[1] http://www.ohchr.org/en/NewsEvents/Pages, Navaneethan Pillai’s lecture on Hate Speech at the London School of economics

[2] http://www.ohchr.org/Documents/Issues/Expression/ICCPR/Bangkok/TeestaSetalvad, as seen on

[3] General Assembly Resolution 2106A(XX), 21 December 1965, entered into force 4 January 1969.

[4] Jersild v. Denmark, 22 August 1994, Application No. 15890/89

[5] Prosecutor v. Nahimana, Barayagwiz and Ngeze, 3rdDecember 2003, ICTR-99-52-T (Trial Chamber)

[6] Rabat Plan of Action on the prohibition of advocacy of national, racial or religious hatred that constitutes incitement to discrimination, hostility or violence, Conclusions and recommendations emanating from the four regional expert workshops organized by OHCHR, in 2011, and adopted by experts in Rabat, Morocco on 5 October 2012.


  1. Dear Namratha,

    I found your piece quite engaging and informative. I think it would have greatly benefitted from inclusion of Pravasi Bhalai Sangathan v Union of India Air 2014 SC 1591 wherein Dr Justice BS Chauhan discussed in detail the international law framework and comparative law regarding treatment of hate speech. Its contestation with freedom of speech and expression, which is protected both nationally and internationally, has been discussed in great detail. The judgment makes mention to CERD and ICCPR.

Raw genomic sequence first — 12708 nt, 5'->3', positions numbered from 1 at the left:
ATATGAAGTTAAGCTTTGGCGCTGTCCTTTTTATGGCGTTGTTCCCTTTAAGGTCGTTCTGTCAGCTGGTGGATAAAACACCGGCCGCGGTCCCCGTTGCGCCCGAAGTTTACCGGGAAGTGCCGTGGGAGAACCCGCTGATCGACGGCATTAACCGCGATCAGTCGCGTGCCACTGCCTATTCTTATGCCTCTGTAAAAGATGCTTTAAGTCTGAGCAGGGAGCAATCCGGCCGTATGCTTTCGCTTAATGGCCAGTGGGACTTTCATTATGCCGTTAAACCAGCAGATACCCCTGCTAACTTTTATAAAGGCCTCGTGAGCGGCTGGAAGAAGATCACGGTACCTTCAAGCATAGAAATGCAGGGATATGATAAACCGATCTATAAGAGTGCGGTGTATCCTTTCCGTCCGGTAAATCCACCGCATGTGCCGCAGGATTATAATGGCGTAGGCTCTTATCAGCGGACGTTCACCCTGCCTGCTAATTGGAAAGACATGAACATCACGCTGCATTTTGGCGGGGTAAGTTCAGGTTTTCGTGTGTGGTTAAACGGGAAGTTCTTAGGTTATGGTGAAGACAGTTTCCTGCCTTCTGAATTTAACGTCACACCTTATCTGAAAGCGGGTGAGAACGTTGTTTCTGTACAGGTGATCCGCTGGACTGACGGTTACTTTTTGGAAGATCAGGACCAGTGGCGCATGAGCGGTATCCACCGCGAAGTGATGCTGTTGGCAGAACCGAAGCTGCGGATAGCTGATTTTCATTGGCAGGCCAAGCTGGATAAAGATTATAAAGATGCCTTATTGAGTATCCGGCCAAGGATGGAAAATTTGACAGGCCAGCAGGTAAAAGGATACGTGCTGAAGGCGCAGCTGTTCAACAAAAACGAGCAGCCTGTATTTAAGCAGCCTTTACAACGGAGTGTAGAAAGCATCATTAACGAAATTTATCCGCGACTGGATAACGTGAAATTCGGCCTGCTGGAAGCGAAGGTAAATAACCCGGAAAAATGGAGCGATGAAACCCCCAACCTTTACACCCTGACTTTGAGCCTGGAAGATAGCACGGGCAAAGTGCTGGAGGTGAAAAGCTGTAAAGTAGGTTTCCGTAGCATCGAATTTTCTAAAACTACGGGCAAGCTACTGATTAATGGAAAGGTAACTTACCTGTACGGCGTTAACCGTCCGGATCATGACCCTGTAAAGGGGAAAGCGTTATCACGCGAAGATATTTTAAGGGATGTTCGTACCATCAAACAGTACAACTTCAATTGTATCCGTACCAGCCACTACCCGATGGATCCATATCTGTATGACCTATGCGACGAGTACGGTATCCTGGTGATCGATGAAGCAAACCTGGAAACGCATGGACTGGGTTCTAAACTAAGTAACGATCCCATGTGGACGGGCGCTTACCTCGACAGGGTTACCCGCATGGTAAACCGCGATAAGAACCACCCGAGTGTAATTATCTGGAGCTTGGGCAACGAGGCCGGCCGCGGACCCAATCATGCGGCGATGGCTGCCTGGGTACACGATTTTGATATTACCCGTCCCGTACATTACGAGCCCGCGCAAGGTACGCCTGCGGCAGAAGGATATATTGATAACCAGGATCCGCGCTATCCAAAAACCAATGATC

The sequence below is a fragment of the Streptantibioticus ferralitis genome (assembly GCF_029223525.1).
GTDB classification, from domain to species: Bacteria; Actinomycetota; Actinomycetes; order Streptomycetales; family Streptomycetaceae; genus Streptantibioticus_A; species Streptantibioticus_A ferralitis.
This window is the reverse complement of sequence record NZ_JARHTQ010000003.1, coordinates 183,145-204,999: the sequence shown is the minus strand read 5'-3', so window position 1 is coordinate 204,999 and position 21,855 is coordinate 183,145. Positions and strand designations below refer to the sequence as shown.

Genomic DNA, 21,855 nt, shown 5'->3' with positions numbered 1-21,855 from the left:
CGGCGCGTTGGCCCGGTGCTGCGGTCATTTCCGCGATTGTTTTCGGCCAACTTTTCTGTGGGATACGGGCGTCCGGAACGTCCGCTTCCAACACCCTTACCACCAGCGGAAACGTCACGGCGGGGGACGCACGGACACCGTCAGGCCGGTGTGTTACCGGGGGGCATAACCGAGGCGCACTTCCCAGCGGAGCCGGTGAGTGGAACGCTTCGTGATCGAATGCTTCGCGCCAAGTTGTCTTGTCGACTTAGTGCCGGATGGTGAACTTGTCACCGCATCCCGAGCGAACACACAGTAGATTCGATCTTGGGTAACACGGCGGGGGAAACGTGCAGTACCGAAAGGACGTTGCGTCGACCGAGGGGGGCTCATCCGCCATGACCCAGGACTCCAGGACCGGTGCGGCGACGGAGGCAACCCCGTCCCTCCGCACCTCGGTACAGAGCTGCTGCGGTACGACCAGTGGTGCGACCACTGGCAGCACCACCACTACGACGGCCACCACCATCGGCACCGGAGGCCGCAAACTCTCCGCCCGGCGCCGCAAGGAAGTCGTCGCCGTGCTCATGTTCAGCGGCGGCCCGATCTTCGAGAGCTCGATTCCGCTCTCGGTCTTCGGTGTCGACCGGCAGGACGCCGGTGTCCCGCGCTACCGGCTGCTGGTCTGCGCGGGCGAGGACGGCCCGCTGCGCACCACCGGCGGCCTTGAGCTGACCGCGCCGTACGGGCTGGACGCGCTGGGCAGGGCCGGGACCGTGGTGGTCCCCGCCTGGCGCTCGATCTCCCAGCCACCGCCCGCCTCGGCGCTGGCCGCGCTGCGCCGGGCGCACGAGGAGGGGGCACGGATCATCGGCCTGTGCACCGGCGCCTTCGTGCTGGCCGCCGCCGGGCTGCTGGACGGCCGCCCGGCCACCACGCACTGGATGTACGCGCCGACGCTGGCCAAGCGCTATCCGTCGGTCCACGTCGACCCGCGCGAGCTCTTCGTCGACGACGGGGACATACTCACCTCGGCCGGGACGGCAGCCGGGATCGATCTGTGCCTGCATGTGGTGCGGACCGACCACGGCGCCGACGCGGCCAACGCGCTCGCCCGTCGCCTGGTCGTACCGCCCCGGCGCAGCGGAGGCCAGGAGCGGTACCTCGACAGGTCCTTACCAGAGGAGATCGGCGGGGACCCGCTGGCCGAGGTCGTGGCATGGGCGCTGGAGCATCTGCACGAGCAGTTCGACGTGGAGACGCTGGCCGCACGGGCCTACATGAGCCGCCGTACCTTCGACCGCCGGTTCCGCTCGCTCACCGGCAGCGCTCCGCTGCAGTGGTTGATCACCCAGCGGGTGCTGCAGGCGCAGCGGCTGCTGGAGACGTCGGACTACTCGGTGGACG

The article would have greatly benefitted from citing the work of Toby
 Mendel’s Hate 
Law (2010). He is Executive
 Director, Centre 
Democracy,Canada. Having read his work, I think your article would have definitely improved in terms of depth as well as engagement since your article bears similarity to his structure, content and arguments.

    Notwithstanding the same, I think its good work that has been done considering your academic level. Hope to read more of your articles on contemporaneous issues.

    With regards,